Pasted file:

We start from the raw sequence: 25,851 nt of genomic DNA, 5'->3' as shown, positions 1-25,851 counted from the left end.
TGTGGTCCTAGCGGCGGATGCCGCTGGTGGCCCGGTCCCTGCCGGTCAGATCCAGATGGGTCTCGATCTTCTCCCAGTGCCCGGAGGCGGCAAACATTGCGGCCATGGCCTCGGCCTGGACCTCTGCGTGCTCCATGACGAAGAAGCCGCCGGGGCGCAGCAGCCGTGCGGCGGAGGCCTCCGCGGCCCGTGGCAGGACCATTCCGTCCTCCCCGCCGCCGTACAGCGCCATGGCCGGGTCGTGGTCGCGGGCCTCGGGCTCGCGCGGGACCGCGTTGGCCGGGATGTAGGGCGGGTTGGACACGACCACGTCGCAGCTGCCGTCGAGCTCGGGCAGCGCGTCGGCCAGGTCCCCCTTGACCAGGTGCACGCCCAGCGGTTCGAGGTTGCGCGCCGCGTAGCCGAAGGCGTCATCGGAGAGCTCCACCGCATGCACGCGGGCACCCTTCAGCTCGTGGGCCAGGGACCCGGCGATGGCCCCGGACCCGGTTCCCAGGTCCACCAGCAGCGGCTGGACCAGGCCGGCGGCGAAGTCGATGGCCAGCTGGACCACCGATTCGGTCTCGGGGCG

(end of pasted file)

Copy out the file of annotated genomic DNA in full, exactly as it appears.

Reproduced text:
We start from the raw sequence: 25,851 nt of genomic DNA, 5'->3' as shown, positions 1-25,851 counted from the left end.
TGTGGTCCTAGCGGCGGATGCCGCTGGTGGCCCGGTCCCTGCCGGTCAGATCCAGATGGGTCTCGATCTTCTCCCAGTGCCCGGAGGCGGCAAACATTGCGGCCATGGCCTCGGCCTGGACCTCTGCGTGCTCCATGACGAAGAAGCCGCCGGGGCGCAGCAGCCGTGCGGCGGAGGCCTCCGCGGCCCGTGGCAGGACCATTCCGTCCTCCCCGCCGCCGTACAGCGCCATGGCCGGGTCGTGGTCGCGGGCCTCGGGCTCGCGCGGGACCGCGTTGGCCGGGATGTAGGGCGGGTTGGACACGACCACGTCGCAGCTGCCGTCGAGCTCGGGCAGCGCGTCGGCCAGGTCCCCCTTGACCAGGTGCACGCCCAGCGGTTCGAGGTTGCGCGCCGCGTAGCCGAAGGCGTCATCGGAGAGCTCCACCGCATGCACGCGGGCACCCTTCAGCTCGTGGGCCAGGGACCCGGCGATGGCCCCGGACCCGGTTCCCAGGTCCACCAGCAGCGGCTGGACCAGGCCGGCGGCGAAGTCGATGGCCAGCTGGACCACCGATTCGGTCTCGGGGCG